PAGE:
One of the most exciting parts of revamping a house and making it a home is picking the color of your walls. It is a very personal choice and a reflection of who we are and how we experience the world that we live in. Minimalists, maximalists, and everyone in between often ponder the perfect shade, yet they forget about one essential factor: the finish.
The paint's finish is as influential on the overall look and feel of the room as the color. Paint finishes are broadly categorized into five types - flat (or matte), eggshell, satin, semi-gloss, and gloss - ranked lowest to highest based on their reflectivity. A paint's sheen interacts with a room's natural and artificial light. Gloss paint looks almost glass-like and is highly reflective, whereas flat paint absorbs light and is matte or velvety in appearance.
Eggshell and satin are two of the most commonly used paint finishes for interiors. But what about eggshell and satin make them the go-to choice? And what's the difference between them? Read on as we decode how and which one of these finishes is what you need to make your next paint project stand out.
What is an Eggshell Finish?
Eggshell finishes have a low sheen that is likened to that of an eggshell - hence the name! Its sheen level is one above matte paint and much less reflective and shiny than a gloss finish. It subtly reflects light creating a soft, low-luster glow that enhances its color and adds depth and interest to the room. Bright light accentuates its sheen, while low light tones it down.
Eggshell finishes are favored for their low maintenance and resistance to stains, burnishing, and everyday wear and tear. Where eggshell gets one up on a matte finish is that it is easy to clean and more resilient, so marks and scuffing can easily be wiped off without damaging the color or removing a layer of paint. That's why eggshell finishes are always used on woodwork, such as skirting, architraves, doors, window frames, paneling, wainscoting, carpentry, and furniture. While matte paint is the usual go-to for walls and ceilings, eggshell finishes are just as effective, particularly in high-traffic spaces like kitchens, hallways, and bathrooms. And, because it isn't very reflective, it's good at concealing bumps and blemishes.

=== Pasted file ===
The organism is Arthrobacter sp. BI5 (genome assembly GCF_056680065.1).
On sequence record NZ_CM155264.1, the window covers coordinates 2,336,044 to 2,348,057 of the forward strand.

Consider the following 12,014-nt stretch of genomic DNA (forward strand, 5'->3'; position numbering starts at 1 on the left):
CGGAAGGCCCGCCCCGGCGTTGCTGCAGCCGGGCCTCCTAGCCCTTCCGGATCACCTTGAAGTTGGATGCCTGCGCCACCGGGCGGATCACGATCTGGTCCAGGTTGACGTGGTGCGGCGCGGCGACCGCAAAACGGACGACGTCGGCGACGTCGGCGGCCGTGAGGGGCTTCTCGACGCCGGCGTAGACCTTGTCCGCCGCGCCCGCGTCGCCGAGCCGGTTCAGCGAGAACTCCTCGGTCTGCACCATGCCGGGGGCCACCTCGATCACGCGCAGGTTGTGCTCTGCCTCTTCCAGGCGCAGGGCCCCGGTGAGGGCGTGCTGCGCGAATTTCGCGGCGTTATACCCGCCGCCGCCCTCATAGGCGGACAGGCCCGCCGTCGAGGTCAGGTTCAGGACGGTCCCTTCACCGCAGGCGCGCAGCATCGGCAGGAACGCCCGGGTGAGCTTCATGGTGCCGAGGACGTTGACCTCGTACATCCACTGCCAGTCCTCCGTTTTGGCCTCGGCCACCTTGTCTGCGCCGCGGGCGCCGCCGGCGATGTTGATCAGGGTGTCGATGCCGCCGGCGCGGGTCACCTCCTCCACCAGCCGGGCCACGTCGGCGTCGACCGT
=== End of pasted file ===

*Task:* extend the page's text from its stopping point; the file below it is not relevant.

Try out an eggshell finish on…
- Skirting and architraves
- Bookshelves and built-in cabinetry
- Doors and windows
- Walls, especially in high-traffic and moisture-prone areas, like bathrooms and kitchens.
What is a Satin Finish?
Satin paint sits comfortably in the center of paint finishes, glossier than matte and eggshell paints yet less shiny than semi-gloss and gloss. It is durable, easy to clean, and dries quickly. Satin paint is an excellent tool for enhancing narrow or compact spaces because its reflective quality bounces light off the surface, creating the illusion of depth. This finish works particularly well in moisture or mold-prone spaces of the house, making it an excellent fit for kitchens and bathrooms.
Satin paints are slightly more durable than eggshell, so they are another popular choice for woodwork. They're also favored for spaces that experience moderate impact and demand durable paint that can be easily cleaned, namely children's bedrooms, playrooms, or tight hallways. Use satin paint on trims to accentuate the architecture of the space or to bounce light around the room and create added interest without committing to a full-on bold glossy statement.